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Tuesday, December 16, 2014

First December catbird at oasis

Really surprising to see a Gray Catbird this time of year. Did not get a photo.

I think the Mexican Elder tree in the courtyard is already looking better since I put up the windbreak.


When I saw a pile of wood where the city was cutting down trees, I asked for, and received, this really neat hollow log. No idea at the time what I would do with it. This is the bottom.


Here is the top. As you can tell, it's laying on its side in my pickup. I'm thinking maybe I should set it on the ground, fill it with dirt, and plant something wonderful in it. They even loaded it for me. I could have managed it, but it would have been difficult. Any suggestions appreciated.

20 lb bags of birdseed in background for size comparison.
Don't you just love how these butterflies camouflage themselves? Can you find the Sleepy Orange in this photo taken today?



Monday, December 15, 2014

Oranges

I felt happilated to get back to the oasis after being gone more consecutive days than normal. The most noticeable thing is the quiet. I just revel in the stillness.

Three of the oranges on the indoor tree were splitting open so I had to pick and eat them. They weren't as tart as those from last year. Really very juicy and tasty.


I think the reason they split is because I lavished so much water on the roots while the fruit was subjected to very dry air most of the time.

Things are still dead here and I still don't have my big lens, but good things are ahead. For one thing, within a week the days will start getting longer. That always cheers me up.


Sunday, December 14, 2014

Christmas Bird Count

My sister-in-law and I went to Balmorhea to help with the annual CBC. Saw tons of sparrows but nothing exciting in our count area. Mark Lockwood found a California Gull out on the lake there in his count area. I started to not photograph it since my lens is at the shop, but I took what I could since it's a lifer for me. Not a very exciting lifer at that.

California Gull is the large gull in the middle

Tomorrow we're banding at Lajitas, then the next day I'll water trees at CMO. So maybe I'll see some good birds in the next couple of days.

Friday, December 12, 2014

Missing my big lens

I saw this Rufous Hummingbird this morning with ice on its tail but without my big lens I couldn't get a good photo of it, especially through the window. This is it.


Tuesday, December 9, 2014

Early CMO Christmas present

An awesome facebook friend, who I've never yet met, sent me some trifoliate orange seeds last year that I didn't have great luck with. They arrived dry, but need to be planted while fresh. I do have a couple 3-4 inch seedlings from them, but it looks iffy that they'll grow or survive. So this same woman sent me five fresh fruits from her tree this year. I'm very excited about growing them.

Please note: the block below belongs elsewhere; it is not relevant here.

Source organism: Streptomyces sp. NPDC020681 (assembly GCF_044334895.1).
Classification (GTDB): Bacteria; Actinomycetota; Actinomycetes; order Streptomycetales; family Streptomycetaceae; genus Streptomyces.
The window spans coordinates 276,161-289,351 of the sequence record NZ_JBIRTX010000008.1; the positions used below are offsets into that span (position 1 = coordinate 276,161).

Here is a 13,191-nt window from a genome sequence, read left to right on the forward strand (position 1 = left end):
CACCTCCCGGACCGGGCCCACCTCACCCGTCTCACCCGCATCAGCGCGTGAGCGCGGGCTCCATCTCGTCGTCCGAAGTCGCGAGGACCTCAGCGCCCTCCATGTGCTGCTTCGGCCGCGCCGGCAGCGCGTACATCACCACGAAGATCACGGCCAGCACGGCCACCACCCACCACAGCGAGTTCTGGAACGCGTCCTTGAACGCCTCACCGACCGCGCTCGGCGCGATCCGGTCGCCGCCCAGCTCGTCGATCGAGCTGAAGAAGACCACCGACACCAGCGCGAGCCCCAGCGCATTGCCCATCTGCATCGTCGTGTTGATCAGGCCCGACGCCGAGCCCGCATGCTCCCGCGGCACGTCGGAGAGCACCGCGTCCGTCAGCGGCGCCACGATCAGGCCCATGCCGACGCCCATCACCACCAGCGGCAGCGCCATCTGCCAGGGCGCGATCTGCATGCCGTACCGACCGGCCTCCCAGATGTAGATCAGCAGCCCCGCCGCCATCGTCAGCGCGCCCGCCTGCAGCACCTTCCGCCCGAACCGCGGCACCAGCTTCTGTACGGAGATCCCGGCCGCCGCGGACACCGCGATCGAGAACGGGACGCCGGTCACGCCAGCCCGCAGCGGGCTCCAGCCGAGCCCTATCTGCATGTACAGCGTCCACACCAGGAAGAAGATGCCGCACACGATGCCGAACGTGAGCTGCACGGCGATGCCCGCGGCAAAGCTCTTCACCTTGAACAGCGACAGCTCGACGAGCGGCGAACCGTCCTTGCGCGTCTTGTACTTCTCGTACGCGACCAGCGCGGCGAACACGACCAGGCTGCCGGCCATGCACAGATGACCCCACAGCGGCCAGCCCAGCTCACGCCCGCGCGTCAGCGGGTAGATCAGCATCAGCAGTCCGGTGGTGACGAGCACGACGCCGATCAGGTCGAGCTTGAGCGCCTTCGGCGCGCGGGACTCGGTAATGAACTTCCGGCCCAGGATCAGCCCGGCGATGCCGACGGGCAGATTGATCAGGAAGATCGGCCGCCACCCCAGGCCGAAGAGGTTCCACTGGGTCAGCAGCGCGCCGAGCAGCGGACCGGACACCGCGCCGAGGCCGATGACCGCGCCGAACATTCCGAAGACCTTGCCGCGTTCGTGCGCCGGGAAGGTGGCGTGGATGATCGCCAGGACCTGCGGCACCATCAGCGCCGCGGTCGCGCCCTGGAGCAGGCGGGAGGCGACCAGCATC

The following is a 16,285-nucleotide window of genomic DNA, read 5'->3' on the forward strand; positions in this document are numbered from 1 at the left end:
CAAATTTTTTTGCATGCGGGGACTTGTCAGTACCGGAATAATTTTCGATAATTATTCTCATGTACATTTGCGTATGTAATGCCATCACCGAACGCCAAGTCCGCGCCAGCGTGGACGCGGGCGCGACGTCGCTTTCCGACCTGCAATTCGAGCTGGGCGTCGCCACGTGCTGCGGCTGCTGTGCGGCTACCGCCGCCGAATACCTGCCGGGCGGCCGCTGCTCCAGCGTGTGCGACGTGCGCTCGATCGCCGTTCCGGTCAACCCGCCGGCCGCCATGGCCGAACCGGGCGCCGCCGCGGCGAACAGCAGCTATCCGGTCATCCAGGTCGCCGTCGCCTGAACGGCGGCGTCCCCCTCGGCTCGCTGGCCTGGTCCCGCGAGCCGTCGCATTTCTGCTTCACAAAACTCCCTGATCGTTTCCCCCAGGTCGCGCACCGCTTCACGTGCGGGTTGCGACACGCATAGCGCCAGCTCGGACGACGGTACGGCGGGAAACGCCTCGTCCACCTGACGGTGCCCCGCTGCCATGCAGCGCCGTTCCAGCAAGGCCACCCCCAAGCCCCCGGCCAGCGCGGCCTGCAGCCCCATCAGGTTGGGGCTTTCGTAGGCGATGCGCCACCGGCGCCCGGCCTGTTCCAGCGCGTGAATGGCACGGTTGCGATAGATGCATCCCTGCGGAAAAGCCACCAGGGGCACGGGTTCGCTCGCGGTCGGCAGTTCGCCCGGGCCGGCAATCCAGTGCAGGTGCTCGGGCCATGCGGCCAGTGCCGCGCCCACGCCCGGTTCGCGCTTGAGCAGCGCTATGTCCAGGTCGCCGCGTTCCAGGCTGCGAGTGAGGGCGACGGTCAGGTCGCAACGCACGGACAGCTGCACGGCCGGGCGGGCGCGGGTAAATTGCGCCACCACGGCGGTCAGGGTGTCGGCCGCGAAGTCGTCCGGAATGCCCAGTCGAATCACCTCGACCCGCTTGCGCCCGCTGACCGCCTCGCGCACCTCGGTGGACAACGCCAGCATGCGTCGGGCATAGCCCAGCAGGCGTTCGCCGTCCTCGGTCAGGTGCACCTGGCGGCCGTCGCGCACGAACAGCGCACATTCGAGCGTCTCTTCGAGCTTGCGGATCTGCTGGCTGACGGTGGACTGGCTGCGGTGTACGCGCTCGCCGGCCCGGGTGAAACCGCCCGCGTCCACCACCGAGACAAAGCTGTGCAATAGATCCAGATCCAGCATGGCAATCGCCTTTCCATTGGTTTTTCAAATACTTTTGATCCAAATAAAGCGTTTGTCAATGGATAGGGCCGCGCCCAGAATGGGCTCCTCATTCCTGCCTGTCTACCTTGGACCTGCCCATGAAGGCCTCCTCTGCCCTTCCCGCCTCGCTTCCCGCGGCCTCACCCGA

Theoretically, they should be cold hardy in my region, at least once they're established. I plan on eventually adding them to my citruseria, where now dwells the lone Kumquat tree. (I lost my precious "Prickly Ash," zanthoxylum hirsutum, to accidental drowning.) The citruseria has only been there a year so it'll take time to get it established the way I envision it. In other words, packed with citrus plants, leaves, and trees. Updates to follow, of course.

Remember, this is all about attracting swallowtails to CMO, although I find it fun and satisfying to grow citrus. Have already eaten one of the  6 oranges on my indoor tree. I was going to let them hang there for longer but a few have burst open, so have to eat them. I'm in Alpine so can't take photos there, but will when I get back down there.

Monday, December 8, 2014

Wintering oasis birds

We're far enough into winter that I can pretty much tell which species I have overwintering at the oasis this winter. There seems to be a Winter Wren staying around, but I can't get enough of a look for a photo. Sometimes I hear it calling. The next best overwintering bird is a Brown Thrasher that's been around for quite some time too. Some years I have more Lark Buntings. This year there seems to be only one small flock. Kelly says Lark Buntings are irruptive species, meaning they come some years in large numbers, and some years are nearly absent for no discernible reason.

Since my lens is off for repair I don't have any bird photos to post, but here is a shot of my Cholla patch that I hope will entice Lucifer Hummingbirds to nest, maybe by the spring of 2016. I'm pleased with the growth this year.


Kelly and I made a quick banding run to Lajitas and Far Flung Outdoor Center early this morning. This salvia bush at Far Flung didn't have a single leaf on it, but had some blooms. I wonder what stripped it of leaves. Sure looked strange.